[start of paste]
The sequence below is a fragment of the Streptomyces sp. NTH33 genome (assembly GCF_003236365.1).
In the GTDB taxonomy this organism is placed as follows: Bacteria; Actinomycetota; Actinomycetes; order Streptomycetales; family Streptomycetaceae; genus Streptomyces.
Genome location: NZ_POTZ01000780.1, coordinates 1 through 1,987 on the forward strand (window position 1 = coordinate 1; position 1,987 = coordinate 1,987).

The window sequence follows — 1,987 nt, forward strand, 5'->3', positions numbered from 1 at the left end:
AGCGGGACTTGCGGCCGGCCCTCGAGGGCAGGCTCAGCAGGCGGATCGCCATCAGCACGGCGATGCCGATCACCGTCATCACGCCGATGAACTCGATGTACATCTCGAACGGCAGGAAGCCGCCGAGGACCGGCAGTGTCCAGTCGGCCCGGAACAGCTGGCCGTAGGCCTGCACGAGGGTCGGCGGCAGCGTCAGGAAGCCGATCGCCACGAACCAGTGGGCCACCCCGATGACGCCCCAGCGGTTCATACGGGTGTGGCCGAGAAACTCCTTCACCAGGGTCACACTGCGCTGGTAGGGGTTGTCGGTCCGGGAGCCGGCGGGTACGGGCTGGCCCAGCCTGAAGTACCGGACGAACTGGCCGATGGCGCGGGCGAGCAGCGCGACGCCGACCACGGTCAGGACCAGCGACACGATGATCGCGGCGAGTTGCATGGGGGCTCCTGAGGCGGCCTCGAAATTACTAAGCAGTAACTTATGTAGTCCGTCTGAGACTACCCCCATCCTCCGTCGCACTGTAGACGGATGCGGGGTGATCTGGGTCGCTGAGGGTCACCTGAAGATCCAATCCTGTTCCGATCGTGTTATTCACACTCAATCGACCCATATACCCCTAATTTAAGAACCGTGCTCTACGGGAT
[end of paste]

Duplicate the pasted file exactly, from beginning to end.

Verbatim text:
The sequence below is a fragment of the Streptomyces sp. NTH33 genome (assembly GCF_003236365.1).
In the GTDB taxonomy this organism is placed as follows: Bacteria; Actinomycetota; Actinomycetes; order Streptomycetales; family Streptomycetaceae; genus Streptomyces.
Genome location: NZ_POTZ01000780.1, coordinates 1 through 1,987 on the forward strand (window position 1 = coordinate 1; position 1,987 = coordinate 1,987).

The window sequence follows — 1,987 nt, forward strand, 5'->3', positions numbered from 1 at the left end:
AGCGGGACTTGCGGCCGGCCCTCGAGGGCAGGCTCAGCAGGCGGATCGCCATCAGCACGGCGATGCCGATCACCGTCATCACGCCGATGAACTCGATGTACATCTCGAACGGCAGGAAGCCGCCGAGGACCGGCAGTGTCCAGTCGGCCCGGAACAGCTGGCCGTAGGCCTGCACGAGGGTCGGCGGCAGCGTCAGGAAGCCGATCGCCACGAACCAGTGGGCCACCCCGATGACGCCCCAGCGGTTCATACGGGTGTGGCCGAGAAACTCCTTCACCAGGGTCACACTGCGCTGGTAGGGGTTGTCGGTCCGGGAGCCGGCGGGTACGGGCTGGCCCAGCCTGAAGTACCGGACGAACTGGCCGATGGCGCGGGCGAGCAGCGCGACGCCGACCACGGTCAGGACCAGCGACACGATGATCGCGGCGAGTTGCATGGGGGCTCCTGAGGCGGCCTCGAAATTACTAAGCAGTAACTTATGTAGTCCGTCTGAGACTACCCCCATCCTCCGTCGCACTGTAGACGGATGCGGGGTGATCTGGGTCGCTGAGGGTCACCTGAAGATCCAATCCTGTTCCGATCGTGTTATTCACACTCAATCGACCCATATACCCCTAATTTAAGAACCGTGCTCTACGGGAT